The Climatic Water Balance and Topography Control Spatial Patterns of Atmospheric Demand, Soil Moisture, and Shallow Subsurface Flow
AuthorHoylman, Zachary H.
Jencso, Kelsey G.
Holden, Zachary A.
Martin, Justin T.
Gardner, W. Payton
AffiliationUniv Arizona, Sch Nat Resources & Environm
climatic water balance
shallow subsurface flow
MetadataShow full item record
PublisherAMER GEOPHYSICAL UNION
CitationHoylman, Z. H., Jencso, K. G., Hu, J., Holden, Z. A., Martin, J. T., & Gardner, W. P. ( 2019). The climatic water balance and topography control spatial patterns of atmospheric demand, soil moisture, and shallow subsurface flow. Water Resources Research, 55, 2370– 2389. https://doi.org/10.1029/2018WR023302
JournalWATER RESOURCES RESEARCH
Rights©2019. American Geophysical Union. All Rights Reserved.
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AbstractCatchment hydrometeorology and the organization of shallow subsurface flow are key drivers of active contributing areas and streamflow generation. However, understanding how the climatic water balance and complex topography contribute to these processes from hillslope to catchment scales remains difficult. We compared time series of vapor pressure deficits and soil moisture to the climatic water balance and topographic variables across six zero-order catchments in the Lubrecht Experimental Forest (Montana, USA). We then evaluated how local hydrometeorology (volumetric water content and atmospheric vapor pressure deficit) affected the spatial occurrence of shallow subsurface flow. Generalized linear mixed model analysis revealed significant, temporally stable (monthly and seasonal average) patterns of hydrometeorology that can be predicted by the topographic wetness index and the dynamic climatic water deficit (CWD = potential evapotranspiration - actual evapotranspiration). Intracatchment patterns were significantly correlated to the topographic wetness index, while intercatchment patterns were correlated to spatiotemporal variance in the CWD during each time period. Spatial patterns of shallow subsurface flow were related to the hydrometeorological conditions of the site. We observed persistent shallow subsurface flow in convergent hillslope positions, except when a catchment was positioned in locations with high CWDs (low elevations and southerly aspects). Alternatively, we observed persistent subsurface flow across all hillslope positions (even 70-m upslope from the hollow) when catchments were positioned in locations with especially low CWDs (northerly aspects and high elevations). These results highlight the importance of considering the superposition of the catchment-scale climatic water balance and hillslope-scale topography when characterizing hydrometeorology and shallow subsurface flow dynamics.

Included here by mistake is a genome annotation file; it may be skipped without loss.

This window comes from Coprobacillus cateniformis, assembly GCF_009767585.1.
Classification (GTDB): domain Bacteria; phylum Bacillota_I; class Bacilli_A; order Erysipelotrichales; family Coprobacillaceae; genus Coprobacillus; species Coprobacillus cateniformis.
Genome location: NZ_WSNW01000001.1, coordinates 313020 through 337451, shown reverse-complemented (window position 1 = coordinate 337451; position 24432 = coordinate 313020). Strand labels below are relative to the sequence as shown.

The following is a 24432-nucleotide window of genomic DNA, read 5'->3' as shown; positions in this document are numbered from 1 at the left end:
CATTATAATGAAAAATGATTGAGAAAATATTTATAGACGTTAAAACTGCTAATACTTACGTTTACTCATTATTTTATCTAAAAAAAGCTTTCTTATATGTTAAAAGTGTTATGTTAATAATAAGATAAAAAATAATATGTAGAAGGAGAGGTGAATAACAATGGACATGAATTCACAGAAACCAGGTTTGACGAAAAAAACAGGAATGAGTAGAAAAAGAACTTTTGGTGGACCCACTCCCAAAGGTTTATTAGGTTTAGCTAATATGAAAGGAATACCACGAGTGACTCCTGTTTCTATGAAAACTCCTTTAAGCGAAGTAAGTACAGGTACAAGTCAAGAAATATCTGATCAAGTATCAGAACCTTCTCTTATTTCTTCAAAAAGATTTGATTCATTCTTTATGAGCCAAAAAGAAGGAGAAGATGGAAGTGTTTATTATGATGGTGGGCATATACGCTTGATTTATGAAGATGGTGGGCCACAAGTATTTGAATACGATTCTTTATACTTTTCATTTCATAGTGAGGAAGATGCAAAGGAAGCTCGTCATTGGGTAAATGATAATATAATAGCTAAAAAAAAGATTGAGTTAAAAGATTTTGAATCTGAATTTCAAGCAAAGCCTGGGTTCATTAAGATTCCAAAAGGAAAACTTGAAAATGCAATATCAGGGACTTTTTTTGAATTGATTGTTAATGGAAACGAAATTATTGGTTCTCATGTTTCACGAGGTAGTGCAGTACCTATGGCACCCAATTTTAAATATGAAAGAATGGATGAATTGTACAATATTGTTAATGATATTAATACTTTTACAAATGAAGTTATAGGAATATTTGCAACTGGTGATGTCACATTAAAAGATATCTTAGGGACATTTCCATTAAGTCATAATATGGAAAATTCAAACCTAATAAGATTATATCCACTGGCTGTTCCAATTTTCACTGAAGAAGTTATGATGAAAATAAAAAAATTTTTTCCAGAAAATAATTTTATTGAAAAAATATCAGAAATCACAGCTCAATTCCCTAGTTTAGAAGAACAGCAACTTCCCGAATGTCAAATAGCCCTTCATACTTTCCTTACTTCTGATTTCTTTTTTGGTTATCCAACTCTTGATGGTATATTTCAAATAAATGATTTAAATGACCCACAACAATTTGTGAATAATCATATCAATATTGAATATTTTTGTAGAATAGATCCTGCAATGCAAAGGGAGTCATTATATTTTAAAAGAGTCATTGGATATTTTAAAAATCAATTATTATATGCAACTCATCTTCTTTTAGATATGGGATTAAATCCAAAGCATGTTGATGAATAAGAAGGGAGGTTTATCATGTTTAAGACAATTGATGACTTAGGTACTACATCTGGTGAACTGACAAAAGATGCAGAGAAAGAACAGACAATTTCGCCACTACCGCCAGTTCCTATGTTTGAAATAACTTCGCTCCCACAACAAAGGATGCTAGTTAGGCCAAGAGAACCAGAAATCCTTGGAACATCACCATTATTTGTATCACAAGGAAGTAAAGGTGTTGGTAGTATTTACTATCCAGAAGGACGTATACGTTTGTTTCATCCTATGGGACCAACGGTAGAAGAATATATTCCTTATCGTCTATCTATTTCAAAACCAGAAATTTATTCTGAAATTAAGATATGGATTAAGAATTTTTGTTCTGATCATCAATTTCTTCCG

Note6 month embargo; published online: 19 February 2019
VersionFinal published version
SponsorsUSDA NIFA McIntire Stennis award ; NSF grants [DEB-1457749, DEB-1457720]; NASA applied science program Wildland Fire award [NNH11ZDA001N-FIRES]; NSF EPSCoR through the Montana Institute on Ecosystems